There was "so much stigma around this", Mfuniselwa said. "It's a no-go area. For a parent it's like, 'I didn't do enough to stop my child from becoming pregnant'.

"You see, these teens are shamed and are removed from the Western Cape and sent back to the farm in, say, the Eastern Cape to be hidden."

Reliable statistics
Reliable statistics on pupil pregnancy are notoriously hard to come by but last month Health Minister Aaron Motsoaledi announced that 94 000 schoolgirls fell pregnant across the country in 2011.

For its part, the basic education department last year cautiously used percentages in the 2010 General Household Survey to calculate that, during a 12-month period in 2009-2010, 32 000 pupils were pregnant and another 52 000 gave birth.

Last year the departments of health and basic education department clashed when the former proposed that condoms be made available at schools.

Basic Education Minister Angie Motshekga said this would encourage pupils to have more sex.

"They don't make sex at schools; they make sex at homes … We don't provide beds; we provide pens and books," she told the National Council of Provinces in November.

The department's 2007 document, Measures for the Prevention and Management of Learner Pregnancy, which remains official policy, says pupils must be "sensitised" to the "potential health risks and trauma to the mother, newborn child and the rest of the community arising from hidden pregnancy or if the child is delivered at school".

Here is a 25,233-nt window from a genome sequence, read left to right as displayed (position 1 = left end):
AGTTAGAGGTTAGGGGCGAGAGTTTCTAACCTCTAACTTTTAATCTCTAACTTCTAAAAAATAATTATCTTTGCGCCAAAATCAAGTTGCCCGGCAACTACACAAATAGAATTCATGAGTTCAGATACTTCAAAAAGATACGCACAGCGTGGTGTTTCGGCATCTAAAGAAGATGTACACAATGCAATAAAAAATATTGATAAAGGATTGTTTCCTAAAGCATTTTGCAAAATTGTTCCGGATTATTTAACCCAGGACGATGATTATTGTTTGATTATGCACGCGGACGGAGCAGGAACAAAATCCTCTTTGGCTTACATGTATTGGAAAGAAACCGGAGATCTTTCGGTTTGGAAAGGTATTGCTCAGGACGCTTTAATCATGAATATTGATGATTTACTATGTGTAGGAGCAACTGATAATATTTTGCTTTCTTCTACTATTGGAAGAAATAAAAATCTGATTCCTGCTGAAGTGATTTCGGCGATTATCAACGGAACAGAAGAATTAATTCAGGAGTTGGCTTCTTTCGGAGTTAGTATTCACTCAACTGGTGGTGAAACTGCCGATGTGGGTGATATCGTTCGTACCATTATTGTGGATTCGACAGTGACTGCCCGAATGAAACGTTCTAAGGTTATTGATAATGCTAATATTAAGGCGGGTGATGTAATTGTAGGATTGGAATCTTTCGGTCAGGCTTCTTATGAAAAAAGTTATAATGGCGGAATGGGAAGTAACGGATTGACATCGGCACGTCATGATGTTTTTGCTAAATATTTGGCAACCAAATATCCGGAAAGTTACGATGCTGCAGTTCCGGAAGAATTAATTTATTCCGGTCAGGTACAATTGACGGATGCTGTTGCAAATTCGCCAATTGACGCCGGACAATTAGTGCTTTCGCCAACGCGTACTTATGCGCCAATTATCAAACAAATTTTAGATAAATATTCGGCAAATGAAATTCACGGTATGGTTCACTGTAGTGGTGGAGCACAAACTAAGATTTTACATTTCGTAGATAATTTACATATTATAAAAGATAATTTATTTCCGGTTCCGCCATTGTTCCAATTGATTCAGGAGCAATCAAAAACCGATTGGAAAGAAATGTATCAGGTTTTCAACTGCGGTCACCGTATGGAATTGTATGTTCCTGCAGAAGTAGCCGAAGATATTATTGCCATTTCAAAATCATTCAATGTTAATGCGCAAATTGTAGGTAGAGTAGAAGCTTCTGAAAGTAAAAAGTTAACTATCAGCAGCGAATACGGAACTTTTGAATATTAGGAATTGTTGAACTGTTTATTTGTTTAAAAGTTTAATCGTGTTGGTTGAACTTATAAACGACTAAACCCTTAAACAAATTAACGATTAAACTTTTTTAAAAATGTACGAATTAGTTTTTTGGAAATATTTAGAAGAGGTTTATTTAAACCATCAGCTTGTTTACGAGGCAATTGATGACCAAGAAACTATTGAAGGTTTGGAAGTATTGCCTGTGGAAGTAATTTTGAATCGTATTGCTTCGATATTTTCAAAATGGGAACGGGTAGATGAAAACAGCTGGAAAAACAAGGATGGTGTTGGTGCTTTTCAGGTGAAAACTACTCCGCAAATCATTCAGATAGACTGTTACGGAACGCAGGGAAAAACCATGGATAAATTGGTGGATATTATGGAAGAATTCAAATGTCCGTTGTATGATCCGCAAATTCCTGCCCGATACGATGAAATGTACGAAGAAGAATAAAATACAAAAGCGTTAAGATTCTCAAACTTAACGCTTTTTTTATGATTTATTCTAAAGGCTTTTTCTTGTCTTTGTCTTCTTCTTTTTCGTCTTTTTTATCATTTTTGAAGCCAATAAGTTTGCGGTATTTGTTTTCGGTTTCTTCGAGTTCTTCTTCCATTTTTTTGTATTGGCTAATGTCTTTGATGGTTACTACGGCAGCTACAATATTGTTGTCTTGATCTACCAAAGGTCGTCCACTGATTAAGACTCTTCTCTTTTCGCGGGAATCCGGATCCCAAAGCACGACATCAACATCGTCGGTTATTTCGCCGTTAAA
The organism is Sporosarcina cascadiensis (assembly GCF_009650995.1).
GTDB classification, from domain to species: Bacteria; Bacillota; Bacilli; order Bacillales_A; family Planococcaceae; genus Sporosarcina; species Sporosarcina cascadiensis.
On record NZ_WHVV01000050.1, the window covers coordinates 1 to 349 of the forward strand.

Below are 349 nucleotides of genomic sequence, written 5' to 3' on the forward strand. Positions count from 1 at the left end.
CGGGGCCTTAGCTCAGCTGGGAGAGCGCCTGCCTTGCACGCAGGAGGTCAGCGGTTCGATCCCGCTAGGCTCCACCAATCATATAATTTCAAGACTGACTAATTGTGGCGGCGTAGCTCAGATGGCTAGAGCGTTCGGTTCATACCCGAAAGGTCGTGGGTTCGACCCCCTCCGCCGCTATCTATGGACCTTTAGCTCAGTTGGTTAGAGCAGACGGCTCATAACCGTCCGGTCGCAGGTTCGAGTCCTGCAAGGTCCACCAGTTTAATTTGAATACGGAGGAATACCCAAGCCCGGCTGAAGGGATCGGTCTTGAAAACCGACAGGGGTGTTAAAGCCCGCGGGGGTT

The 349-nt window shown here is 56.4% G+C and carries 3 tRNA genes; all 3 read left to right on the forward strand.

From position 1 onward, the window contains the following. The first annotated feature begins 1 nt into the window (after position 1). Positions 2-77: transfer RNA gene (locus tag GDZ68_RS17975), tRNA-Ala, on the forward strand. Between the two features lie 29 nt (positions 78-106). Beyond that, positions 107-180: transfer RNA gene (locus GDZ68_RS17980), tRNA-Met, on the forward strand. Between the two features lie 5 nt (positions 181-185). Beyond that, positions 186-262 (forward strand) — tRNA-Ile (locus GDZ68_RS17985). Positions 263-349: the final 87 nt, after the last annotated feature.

Leave of absence
Therefore, a pupil could be asked to take a leave of absence from school, according to the document, although no specific time frames are given.

Marion Stevens, co-ordinator of Women in Sexual and Reproductive Rights and Health Associates, said pupils from wealthy backgrounds were usually given better sex education and had easier access to condoms than those in poorer rural areas. This resulted in their having fewer pregnancies, fewer sexual partners and less likelihood of contracting HIV. The reality was that all South Africans needed comprehensive sex education, including parents and teachers, because "we don't know how to talk about our bodies", Stevens said.

"There is a whole other way we should be approaching this. At the moment, it's all no, no, no, and blame, blame, blame."

School policies that excluded pregnant schoolgirls from the education system were based on people's fears and, in many cases, on unfounded and unscientific beliefs. "Communities need to be shown that schoolgirl pregnancy is not a mystery or an illness," she said.

Denying young people information led to bad life decisions that could perpetuate poverty and inequality, she said.

"If we really want to change this, then we have to be brave and start being honest about our sexual health. We cannot hide behind fears and growing conservatism that sit easily couched in culture and religion."

Victoria John

Victoria John

Victoria studied journalism, specialising in photojournalism, at Rhodes University from 2004 to 2007. After traveling around the US and a brief stint in the UK she did a year's internship at The Independent on Saturday in Durban. She then worked as a reporter for the South African Press Association for a year before joining the Mail & Guardian as an education reporter in August 2011. Read more from Victoria John